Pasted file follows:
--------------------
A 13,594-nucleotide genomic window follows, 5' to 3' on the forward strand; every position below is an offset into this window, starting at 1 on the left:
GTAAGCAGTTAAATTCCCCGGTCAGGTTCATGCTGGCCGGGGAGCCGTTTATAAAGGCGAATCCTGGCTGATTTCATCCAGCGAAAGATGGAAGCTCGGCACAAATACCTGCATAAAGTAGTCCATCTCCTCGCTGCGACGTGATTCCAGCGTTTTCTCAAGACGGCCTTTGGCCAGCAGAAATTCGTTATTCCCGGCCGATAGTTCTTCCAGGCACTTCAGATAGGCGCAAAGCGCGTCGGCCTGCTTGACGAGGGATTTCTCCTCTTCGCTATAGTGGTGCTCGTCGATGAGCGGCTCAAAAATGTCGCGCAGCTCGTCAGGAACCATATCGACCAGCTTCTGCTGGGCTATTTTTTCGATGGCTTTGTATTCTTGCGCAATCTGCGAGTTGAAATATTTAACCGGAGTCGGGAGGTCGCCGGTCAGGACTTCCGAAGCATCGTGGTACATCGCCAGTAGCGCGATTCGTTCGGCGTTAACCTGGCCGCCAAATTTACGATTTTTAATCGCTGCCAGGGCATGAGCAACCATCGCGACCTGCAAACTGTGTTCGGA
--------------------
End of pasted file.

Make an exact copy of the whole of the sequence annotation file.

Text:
A 13,594-nucleotide genomic window follows, 5' to 3' on the forward strand; every position below is an offset into this window, starting at 1 on the left:
GTAAGCAGTTAAATTCCCCGGTCAGGTTCATGCTGGCCGGGGAGCCGTTTATAAAGGCGAATCCTGGCTGATTTCATCCAGCGAAAGATGGAAGCTCGGCACAAATACCTGCATAAAGTAGTCCATCTCCTCGCTGCGACGTGATTCCAGCGTTTTCTCAAGACGGCCTTTGGCCAGCAGAAATTCGTTATTCCCGGCCGATAGTTCTTCCAGGCACTTCAGATAGGCGCAAAGCGCGTCGGCCTGCTTGACGAGGGATTTCTCCTCTTCGCTATAGTGGTGCTCGTCGATGAGCGGCTCAAAAATGTCGCGCAGCTCGTCAGGAACCATATCGACCAGCTTCTGCTGGGCTATTTTTTCGATGGCTTTGTATTCTTGCGCAATCTGCGAGTTGAAATATTTAACCGGAGTCGGGAGGTCGCCGGTCAGGACTTCCGAAGCATCGTGGTACATCGCCAGTAGCGCGATTCGTTCGGCGTTAACCTGGCCGCCAAATTTACGATTTTTAATCGCTGCCAGGGCATGAGCAACCATCGCGACCTGCAAACTGTGTTCGGA